He’d been leaving a lot lately, Fridays (his half-day) at mid-afternoon, still in his slacks from work, his shirt’s crispness gone limp but with the sleeves rolled up to display wiry, strong forearms. He’d sigh at his desk, pushing his hair back from his forehead, stand up, take his wallet from the counter, stick it in his back pocket, slide back into his leather shoes, and just go out the apartment door. He wouldn’t wish me goodbye. He’d turn and give me a slow, purposeful nod, half a smile shining through dark eyes above the graying bags that had been hanging below them lately.
He’d come back roughly three hours later, often with a bag of takeout food in hand. Hot falafel or white folded Chinese-food cartons. He’d set the warm brown paper package on the coffee table as he’d sit down beside me, undo the top button of his shirt, and pass me the first pair of chopsticks, often telling me about whoever he’d sat across from on the T.
Where I saw a canvas backdrop, he saw an intricate lace of stories and lives. He’d smile shyly at the small children whose legs dangled from the grubby train seats beside us, and stand to attention when an elderly person would enter the car, grabbing the top rail and beckoning the individual to the now-vacant seat. He could look around a crowded Dunks and instantly pick out the “characters,” the guy talking to his bagel or whatever, but never made fun of them, instead seeming to point them out in wonderment. I think he was one of the few people with the ability to sit in the car in a crowded intersection and fully comprehend that the bodies in the cars that surrounded him were not background actors but individuals with a backstory just as rich and toned as his own, and who were going from somewhere to somewhere with purpose. I had never heard him honk.
Tonight, he was taking extra long to come home. I decided to ask him. That is, where he seemed to go on Friday afternoons. I paced to the fridge and opened the door, letting the cold waft of air and white light wash over me. Maybe it’s not always the same place, I thought, extracting an apple from the crisper. This didn’t make sense to me, though, since the entire experience seemed so uniform: leave at 3:15-30, work attire, return just in time for dinner. I spread a dollop of peanut butter on the apple’s smooth, red-green dappled skin.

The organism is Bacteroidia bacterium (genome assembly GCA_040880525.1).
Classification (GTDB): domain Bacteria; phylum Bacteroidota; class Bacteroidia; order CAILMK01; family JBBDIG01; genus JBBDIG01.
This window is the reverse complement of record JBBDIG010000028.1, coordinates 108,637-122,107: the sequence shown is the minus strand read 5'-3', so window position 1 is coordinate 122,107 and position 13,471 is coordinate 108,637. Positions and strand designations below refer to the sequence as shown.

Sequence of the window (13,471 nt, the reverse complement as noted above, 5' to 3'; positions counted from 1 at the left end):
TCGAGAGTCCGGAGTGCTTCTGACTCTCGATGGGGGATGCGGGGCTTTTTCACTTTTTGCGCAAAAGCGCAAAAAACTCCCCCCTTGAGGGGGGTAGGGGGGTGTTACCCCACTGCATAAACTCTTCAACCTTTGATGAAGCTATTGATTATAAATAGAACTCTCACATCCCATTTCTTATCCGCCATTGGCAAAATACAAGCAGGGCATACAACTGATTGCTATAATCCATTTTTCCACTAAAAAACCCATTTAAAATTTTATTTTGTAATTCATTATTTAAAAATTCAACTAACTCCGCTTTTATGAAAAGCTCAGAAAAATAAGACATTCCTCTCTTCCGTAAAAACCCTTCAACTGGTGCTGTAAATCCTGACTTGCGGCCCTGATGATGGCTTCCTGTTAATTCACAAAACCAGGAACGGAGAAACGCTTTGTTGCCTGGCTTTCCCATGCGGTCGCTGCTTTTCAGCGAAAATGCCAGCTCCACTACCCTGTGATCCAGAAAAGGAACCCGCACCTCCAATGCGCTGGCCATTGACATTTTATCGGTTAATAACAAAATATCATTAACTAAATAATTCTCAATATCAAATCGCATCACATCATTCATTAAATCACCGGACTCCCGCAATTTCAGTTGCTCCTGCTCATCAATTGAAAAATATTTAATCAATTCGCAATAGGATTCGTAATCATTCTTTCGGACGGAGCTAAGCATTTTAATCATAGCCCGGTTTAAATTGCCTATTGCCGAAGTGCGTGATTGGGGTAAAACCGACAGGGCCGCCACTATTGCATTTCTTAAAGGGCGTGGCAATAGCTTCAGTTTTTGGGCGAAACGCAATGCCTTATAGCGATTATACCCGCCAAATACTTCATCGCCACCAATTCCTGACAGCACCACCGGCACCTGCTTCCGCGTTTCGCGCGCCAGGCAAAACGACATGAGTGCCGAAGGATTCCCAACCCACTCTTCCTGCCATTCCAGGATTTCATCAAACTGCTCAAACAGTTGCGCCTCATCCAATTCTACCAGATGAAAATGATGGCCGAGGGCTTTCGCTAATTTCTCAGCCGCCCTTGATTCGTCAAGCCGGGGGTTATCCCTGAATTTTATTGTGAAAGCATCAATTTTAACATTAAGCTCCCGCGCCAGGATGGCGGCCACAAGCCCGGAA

As time drew nearer to three hours, I wondered if he didn’t want me to know, if the location was deliberately hidden. Tension crawled in my stomach and chattered in my teeth—I didn’t want to fight. I couldn’t. My adrenaline accelerated when the doorknob turned, and my heart thumped uncomfortably. He entered smiling, two giant subs wrapped in festive yellow paper in tow. “Vegetable or beef?” I reached for vegetable.
“Where,” I started and faltered, voice crackling, “Do you… go?” I stared down at my knees. My mouth was as dry and papery as the restaurant napkin in my hand.
I turned to see his face, unsure what to expect, but finding mellow congeniality. “Do you want me to take you tomorrow?” he asked. I nodded heartily, too relieved to seem overeager.
Rather than alleviating my wonderings, the prospect of the big revelation in less than twenty-four hours just accelerated the thoughts’ bouncing around in my mind, colliding with visions of stacks of paperwork, fragments of grocery lists, single lines of songs, tangled conversations, and titles of articles and books I’d told myself I’d “look at later,” reverberating off the sides of my skull and ringing. My feet sticking to the cold floor, I traipsed to the bathroom in the night to take some Benadryl for sleep. Saturday morning, I awoke eagerly, bounced through my run from Kendall down Commonwealth, and downed two slices of dry toast in four or five chomps.
I sat by his side on the T wondering again if I was going to meet another person, one he knew in a spectrum different than my own. He, like everyone else we met in college, exists in numerous circles outside the school, from family and old acquaintances to previous dates and jobs. Perhaps it was someone he met at work. We transferred at Park Street, and I kept pace at his side rather than asking him which train we were changing to.
Northeastern slid by outside the window of the car, and when the train slowed to a stop at the MFA, he stood and beckoned for me to follow. I glanced around on the sidewalk, from the manicured grass park to the tall-fenced soccer field, but he led me into the museum proper. Without looking back, he led me up to the center floor, to Europe, and the impressionist landscapes. He halted in front of a Monet seaside.
I must have looked expectant, because he seemed almost embarrassed. “When I’m about to have a panic attack, I come look at this painting. These too, sort of,” he said, indicating the neighboring pieces. “Sometimes everything’s just so overly full of stuffand feels so complicated, like it’s kind of smothering me, that I need to come stand in a white room with a tall ceiling and look out ten windows at fields and seas and just breathe.” His hands had sunk into his pockets. Mine followed suit. He seemed to think it was his turn to look uncomfortable, to look away.
“I think that’s great,” I said. “I think that’s really cool, like, if I didn’t take a break and go for a run every morning I’d lose my mind, and that you work way too hard for such a young guy. And I love the way these are painted in neat little dabs, like the most vivid sunny day I’ve ever seen.”
I wasn’t staring at a painting, though. I was staring at a man staring at a painting, and it was the greatest work of art I’d seen in a long time, possibly ever.
The painting spoke to me. “Do you want to get falafel after this?”
I responded, “For sure.”
(Note: there is an actual Man who Stares at Painting, but I have never met him. One of my favorite professors said a friend of hers goes to the Met every time he verges on a panic attack to look at the same painting, and that idea just really got me)